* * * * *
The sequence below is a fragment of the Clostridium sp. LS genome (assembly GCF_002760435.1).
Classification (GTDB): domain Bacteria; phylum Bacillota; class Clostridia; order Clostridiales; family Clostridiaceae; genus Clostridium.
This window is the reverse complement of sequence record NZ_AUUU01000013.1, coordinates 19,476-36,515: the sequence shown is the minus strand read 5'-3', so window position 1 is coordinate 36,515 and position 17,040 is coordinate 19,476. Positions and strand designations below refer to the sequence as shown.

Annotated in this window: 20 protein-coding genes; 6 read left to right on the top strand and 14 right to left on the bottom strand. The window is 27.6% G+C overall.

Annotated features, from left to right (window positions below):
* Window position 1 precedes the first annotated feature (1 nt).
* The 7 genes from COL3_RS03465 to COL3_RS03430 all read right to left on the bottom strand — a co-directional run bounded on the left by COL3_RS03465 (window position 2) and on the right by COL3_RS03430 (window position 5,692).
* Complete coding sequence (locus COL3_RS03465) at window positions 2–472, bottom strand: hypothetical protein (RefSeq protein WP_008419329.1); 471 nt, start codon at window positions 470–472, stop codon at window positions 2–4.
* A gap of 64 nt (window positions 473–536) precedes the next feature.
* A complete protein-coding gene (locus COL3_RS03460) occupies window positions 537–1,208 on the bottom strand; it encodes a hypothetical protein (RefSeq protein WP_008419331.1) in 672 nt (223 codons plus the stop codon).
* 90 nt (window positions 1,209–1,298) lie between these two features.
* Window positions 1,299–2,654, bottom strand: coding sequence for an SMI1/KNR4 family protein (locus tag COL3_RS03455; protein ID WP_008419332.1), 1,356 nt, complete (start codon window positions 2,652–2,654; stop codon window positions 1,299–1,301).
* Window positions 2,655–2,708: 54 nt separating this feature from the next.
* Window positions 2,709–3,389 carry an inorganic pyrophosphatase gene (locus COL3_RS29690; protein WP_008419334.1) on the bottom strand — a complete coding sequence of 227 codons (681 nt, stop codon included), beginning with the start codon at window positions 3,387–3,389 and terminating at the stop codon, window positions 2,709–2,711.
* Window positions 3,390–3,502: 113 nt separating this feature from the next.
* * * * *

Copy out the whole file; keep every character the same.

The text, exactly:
The sequence below is a fragment of the Clostridium sp. LS genome (assembly GCF_002760435.1).
Classification (GTDB): domain Bacteria; phylum Bacillota; class Clostridia; order Clostridiales; family Clostridiaceae; genus Clostridium.
This window is the reverse complement of sequence record NZ_AUUU01000013.1, coordinates 19,476-36,515: the sequence shown is the minus strand read 5'-3', so window position 1 is coordinate 36,515 and position 17,040 is coordinate 19,476. Positions and strand designations below refer to the sequence as shown.

Annotated in this window: 20 protein-coding genes; 6 read left to right on the top strand and 14 right to left on the bottom strand. The window is 27.6% G+C overall.

Annotated features, from left to right (window positions below):
* Window position 1 precedes the first annotated feature (1 nt).
* The 7 genes from COL3_RS03465 to COL3_RS03430 all read right to left on the bottom strand — a co-directional run bounded on the left by COL3_RS03465 (window position 2) and on the right by COL3_RS03430 (window position 5,692).
* Complete coding sequence (locus COL3_RS03465) at window positions 2–472, bottom strand: hypothetical protein (RefSeq protein WP_008419329.1); 471 nt, start codon at window positions 470–472, stop codon at window positions 2–4.
* A gap of 64 nt (window positions 473–536) precedes the next feature.
* A complete protein-coding gene (locus COL3_RS03460) occupies window positions 537–1,208 on the bottom strand; it encodes a hypothetical protein (RefSeq protein WP_008419331.1) in 672 nt (223 codons plus the stop codon).
* 90 nt (window positions 1,209–1,298) lie between these two features.
* Window positions 1,299–2,654, bottom strand: coding sequence for an SMI1/KNR4 family protein (locus tag COL3_RS03455; protein ID WP_008419332.1), 1,356 nt, complete (start codon window positions 2,652–2,654; stop codon window positions 1,299–1,301).
* Window positions 2,655–2,708: 54 nt separating this feature from the next.
* Window positions 2,709–3,389 carry an inorganic pyrophosphatase gene (locus COL3_RS29690; protein WP_008419334.1) on the bottom strand — a complete coding sequence of 227 codons (681 nt, stop codon included), beginning with the start codon at window positions 3,387–3,389 and terminating at the stop codon, window positions 2,709–2,711.
* Window positions 3,390–3,502: 113 nt separating this feature from the next.